France Bans Mobile Phones At School And Why This Is A Big Deal Even For Zimbabwe

Trycolyn Pikirayi Avatar
Primary school children in class

Initially, I mentioned the French government banning mobile phones in the country’s primary, junior and middle schools in passing. But after constant nagging and convincing of how much a big deal it is from my boss, I’ve decided to explore the topic a little further.

So, according to France, students will not be allowed to use their mobile phones at school, effect from September 2018. This means that students can bring their phones to school if need be, but will not be allowed to use them during school hours and by school hours I mean even during break time.

By the way, primary, junior and middle school in France refers to the age range of 6 to 15 years old roughly.

So why is it important?

For starters, we (Zimbabwe) know that the former minister of Primary and Secondary Education, Lazarus Dokora was pushing for students to be allowed to bring smartphones/tablets/laptops to school. In fact, it seems as if it was mandatory for them to have at least one of these gadgets.

So the question is why are other countries opposed to such a move even in this digital age?

France is moving away from what we are moving towards. Is it that they’ve seen/experienced something that proves that the effects of this initiative are more detrimental than beneficial?

It’s also important to note that unlike in Zimbabwe, France is a developed country and things like smartphones and the internet are by now, a part of their lives. In fact, according to The Telegraph, 93% of 12 – 17 year olds own mobile phones. Therefore, in light of this, the ban is indeed a radical move.

Then why is the government doing it?

The French minister of education, Jean-Michel Blanquer, explained how this is affecting the students. I will quote him from The Telegraph:

These days the children don’t play at break time anymore, they are just all in front of their smartphones and from an educational point of view that’s a problem


This is about ensuring the rules and the law are respected. The use of telephones is banned in class. With headmasters, teachers and parents, we must come up with a way of protecting pupils from loss of concentration via screens and phones

The second quote is cemented by the fact that according to one of the school headmasters in Paris, 40% of the punishments (not to mention offenses) that are given to students are mobile – related.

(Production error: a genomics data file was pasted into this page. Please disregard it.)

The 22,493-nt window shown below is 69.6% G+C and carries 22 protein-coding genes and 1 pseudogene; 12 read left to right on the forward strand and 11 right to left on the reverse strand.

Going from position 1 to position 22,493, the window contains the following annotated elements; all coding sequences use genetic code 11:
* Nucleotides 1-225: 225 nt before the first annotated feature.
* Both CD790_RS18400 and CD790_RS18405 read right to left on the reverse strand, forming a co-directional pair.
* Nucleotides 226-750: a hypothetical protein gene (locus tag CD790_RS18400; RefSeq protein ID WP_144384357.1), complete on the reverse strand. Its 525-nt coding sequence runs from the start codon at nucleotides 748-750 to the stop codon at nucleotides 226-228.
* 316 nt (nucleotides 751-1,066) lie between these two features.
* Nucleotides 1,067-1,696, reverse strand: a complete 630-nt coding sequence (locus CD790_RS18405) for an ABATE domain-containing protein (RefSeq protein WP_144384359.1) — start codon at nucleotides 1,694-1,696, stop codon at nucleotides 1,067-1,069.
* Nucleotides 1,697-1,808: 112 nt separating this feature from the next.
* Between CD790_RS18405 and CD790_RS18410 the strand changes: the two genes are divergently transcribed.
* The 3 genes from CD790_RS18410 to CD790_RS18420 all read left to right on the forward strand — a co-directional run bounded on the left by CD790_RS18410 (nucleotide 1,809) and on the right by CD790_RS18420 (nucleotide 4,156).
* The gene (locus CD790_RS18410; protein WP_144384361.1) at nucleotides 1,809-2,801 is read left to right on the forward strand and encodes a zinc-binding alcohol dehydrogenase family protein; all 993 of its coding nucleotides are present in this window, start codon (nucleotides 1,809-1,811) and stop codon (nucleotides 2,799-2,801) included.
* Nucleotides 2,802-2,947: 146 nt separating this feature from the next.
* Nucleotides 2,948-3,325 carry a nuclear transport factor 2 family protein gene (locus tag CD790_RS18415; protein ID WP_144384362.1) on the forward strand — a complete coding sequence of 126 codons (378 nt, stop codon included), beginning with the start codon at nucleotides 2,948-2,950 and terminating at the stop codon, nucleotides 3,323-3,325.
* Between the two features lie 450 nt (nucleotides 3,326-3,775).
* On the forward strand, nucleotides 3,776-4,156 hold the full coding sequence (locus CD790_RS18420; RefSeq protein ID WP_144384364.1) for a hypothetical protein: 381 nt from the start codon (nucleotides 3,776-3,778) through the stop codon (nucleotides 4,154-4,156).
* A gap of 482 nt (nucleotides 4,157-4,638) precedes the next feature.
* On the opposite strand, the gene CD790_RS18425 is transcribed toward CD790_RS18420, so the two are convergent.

Also, Mr Blanquer (education minister) mentioned the health aspect of it. He spoke on how the ban is also inspired by the desire to not compromise the health of the students. This is quite interesting considering how most recently two of Apple’s major shareholders (controlling about $2.5 billion worth of Apple shares) expressed concerns on how Apple should play a role in addressing child smartphone addiction.

We’ve known for a while now on how tech, especially mobile phones, the internet and social media are major players in causing social anxiety, depression and even suicide. An excerpt from the Hustle revealed that quite recently the World Health Organisation (WHO) classified video game addiction as a mental health condition. Not only should video game addiction be our only concern but even the very thing that we take for granted; device addiction – which is predicted to only get worse even as tech gets smarter and faster.

Added to that, just at the beginning of the week, we wrote on how a Ghanaian professors strongly recommended that WhatsApp be banned in workplaces. However, according to most comments on that article, the idea was considered as rubbish. But once you read the research quoted by the Hustle which states that smartphone addiction causes corporates to lose up to $54 Billion annually in productivity, you might end up thinking otherwise.

Now if smartphones have such an impact on adults, what more of the children in school. And to think that the stage in question (primary and secondary school) is very important in shaping thus determining the future of an individual.

So should we really permit the free use of smartphones in schools by children so that they quickly embrace tech at the expense of all these negatives outlined, or there is a way for us to compromise and still get favourable results?


  1. wengai

    I dont think this is a ban as such, kids will just not be free to use their phones say during a lesson or when their attention is demanded elsewhere during lesson times. In any case that is normal. Teachers could never be able to teach effectively with kids using their phones in the background during a lesson. So phones are just prohibited during a lesson.

    1. Trycolyn Pikirayi

      Not really.
      Unlike prohibiting phones during lessons, the plan (which is still being discussed) is that students submit their phones as soon as they get to school and then only take them back at the end of the day. What you are referring to (or maybe that’s the impression I gave in the article) is what most schools in France already practise.

  2. wengai

    to quote you there ……This means that students can bring their phones to school if need be, but will not be allowed to use them during school hours

    1. L.S.M Kabweza

      Yes, during all school hours, and not just lessons

  3. Imi Vanhu Musadaro

    I think I missed the part why it’s a big deal fro Zimbabwe. I just read the reasons why France did it, I don’t think those reasons are applicable to the Zimbabwean environment. Besides that, I don’t think in France the students mobile phones were for use in educational activities, which further distances our situation from theirs.